How did you discover your love for volleyball?
Hayes: I started playing volleyball the summer before 7th grade on the sand court in my backyard. My dad coached my 7th grade team and all my club teams throughout high school. My mom also played volleyball in college and so did my younger sister and brother after me, so you could say volleyball kind of runs in my family.
Snyder: I loved all sports growing up. You name it, I wanted to do it. When I was young, my favorite sport ended up being basketball because I was so tall. By my freshman year in high school, I was playing varsity basketball. By my sophomore year, I was playing basketball, softball and volleyball, until I blew out my ACL in volleyball club.
At this point, my high school basketball coach was unsupportive of me playing any sport besides basketball because of my injury. She was mad at me and not very nice about the situation. On the other hand, my club volleyball coach, Leaven Eubank came to visit me in the hospital and is still a friend of mine to this day. I chose volleyball and I never looked back.
What kinds of obstacles did you overcome as a college athlete?
Hayes: When I went to Saint Mary’s, I came in at the same time as another setter. She beat me out my freshman year. I didn’t get to play in any matches, but I still had to show up to practice every day. I worked just as hard, if not harder than everyone else on the team, but I still didn’t get to play. It was the ultimate test of character. Once I realized I wasn’t going to be able to make the starting line-up at Saint Mary’s, I took that drive and motivation and transferred to Cal Poly San Luis Obispo where I became the MVP of my team and lead them to the sweet sixteen of the NCAA tournament my senior year!
Snyder: I began my college career at Arizona State. There were a lot of seniors on the team so I was sitting the bench. I was very arrogant and thought I should be playing. I did not have very good character at the time. It’s kind of embarrassing looking back on it. I was actually heckling my own teammates. I finally got my chance halfway through the season and became one of the starters. It was great but just fueled my attitude. I’m competitive and I wanted to win and we couldn’t get past the Sweet 16, then I decided to transfer to Long Beach State.
It wasn’t until I got to Long Beach that I learned to be humble and supportive. Brian Gimmillaro taught us to let our play do the necessary “trash talking” for us and it was unacceptable to engage the other team through the net. It was nice to not be the jerk on the court anymore and to have respect for other players.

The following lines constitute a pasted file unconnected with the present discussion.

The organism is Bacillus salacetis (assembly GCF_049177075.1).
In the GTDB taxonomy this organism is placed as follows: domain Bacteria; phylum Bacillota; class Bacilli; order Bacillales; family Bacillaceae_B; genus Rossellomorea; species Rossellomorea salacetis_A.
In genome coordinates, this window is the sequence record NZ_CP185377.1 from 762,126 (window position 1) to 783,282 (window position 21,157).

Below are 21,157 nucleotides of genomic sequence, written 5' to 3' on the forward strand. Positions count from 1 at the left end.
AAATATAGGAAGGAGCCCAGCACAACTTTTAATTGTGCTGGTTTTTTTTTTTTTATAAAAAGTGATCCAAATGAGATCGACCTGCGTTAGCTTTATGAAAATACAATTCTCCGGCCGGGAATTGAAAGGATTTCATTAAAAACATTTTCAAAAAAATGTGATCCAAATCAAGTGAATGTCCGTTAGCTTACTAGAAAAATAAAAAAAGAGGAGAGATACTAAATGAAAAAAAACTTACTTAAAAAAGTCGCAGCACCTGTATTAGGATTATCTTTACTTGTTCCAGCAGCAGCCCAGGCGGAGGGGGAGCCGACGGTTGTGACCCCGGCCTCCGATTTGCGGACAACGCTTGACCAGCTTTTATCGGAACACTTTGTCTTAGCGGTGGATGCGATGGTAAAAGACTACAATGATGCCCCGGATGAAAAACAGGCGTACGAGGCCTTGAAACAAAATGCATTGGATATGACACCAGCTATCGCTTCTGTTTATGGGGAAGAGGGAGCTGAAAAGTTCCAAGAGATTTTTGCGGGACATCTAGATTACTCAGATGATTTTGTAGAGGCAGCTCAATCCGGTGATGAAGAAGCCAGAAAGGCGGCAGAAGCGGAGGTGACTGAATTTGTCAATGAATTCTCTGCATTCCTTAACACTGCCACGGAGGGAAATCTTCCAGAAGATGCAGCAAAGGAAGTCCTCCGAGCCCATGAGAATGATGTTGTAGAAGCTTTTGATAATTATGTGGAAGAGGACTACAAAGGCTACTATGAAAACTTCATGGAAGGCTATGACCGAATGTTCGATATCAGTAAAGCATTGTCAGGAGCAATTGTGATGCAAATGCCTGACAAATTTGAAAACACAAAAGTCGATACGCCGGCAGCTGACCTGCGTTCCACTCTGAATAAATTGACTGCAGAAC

Chelsea, how would you describe Jen in three words?
Hayes: Strong-willed, competitive and sociable.
Jen, how would you describe Chelsea in three words?
Snyder: Persistent, dedicated and competitive.
What are a few lessons you’ve learned from each other?
Hayes: Jen has really taught me how to manage the game better. Not just the strategy of the game, but the tempo of the game. Before we started playing, I would just rush through things. Jen would slow things down and manage the strategy of the game as opposed to just playing volleyball. She’s been playing longer than me and she is a smart player. Jen has the mental game nailed down.
Snyder: I’m learning to be patient. Chelsea is a great player and athlete but didn’t have as much experience when we started playing together. Since I’ve been playing for 10 years now, I guess that makes me the veteran! Getting to share that with Chelsea is fun and challenging at the same time. Helping our team with strategy and game planning just adds to our long-term success. Chels and I work well together and have good communication so it’s nice to be able to give and take feedback from your partner.
How has your experience been playing with the NVL?
Hayes: It’s awesome. We are all kind of a family. Everyone supports each other on and off the courts, and truly wants each other to succeed. The atmosphere that AL-B has created for the players has helped to foster this healthy competition.
Snyder: I’ve been playing since the NVL started up and I am so grateful. AL-B has done a great job creating a welcoming environment for all of the players. I think by supporting and promoting the product (players) properly, both the players and the tour will be sustainable. The future of this sport relies on the future generations, which is why I’m glad he has focused on building such strong junior and collegiate programs. #NVLfamily #GrowTheGame
What do you see for the future of the sport?
Hayes: With all of the youth developments, the level of play is getting higher and higher. All of the younger players have experience from the get-go. They are already experienced so they hit the ground running. They are in a completely different world than we were when we started playing.
Snyder: I’m hoping that with all of the work that AL-B and Molly are putting in, we will be viewed and respected similarly to a sport like tennis. We are the number one watched sport during the summer Olympics, but still we are not on ESPN regularly. With beach volleyball becoming a collegiate sport, hopefully it will gain support in that aspect.
Do you have any quotes or mottos that you live by?
Snyder: “Accept that you are and always will be a work in progress.” 🙂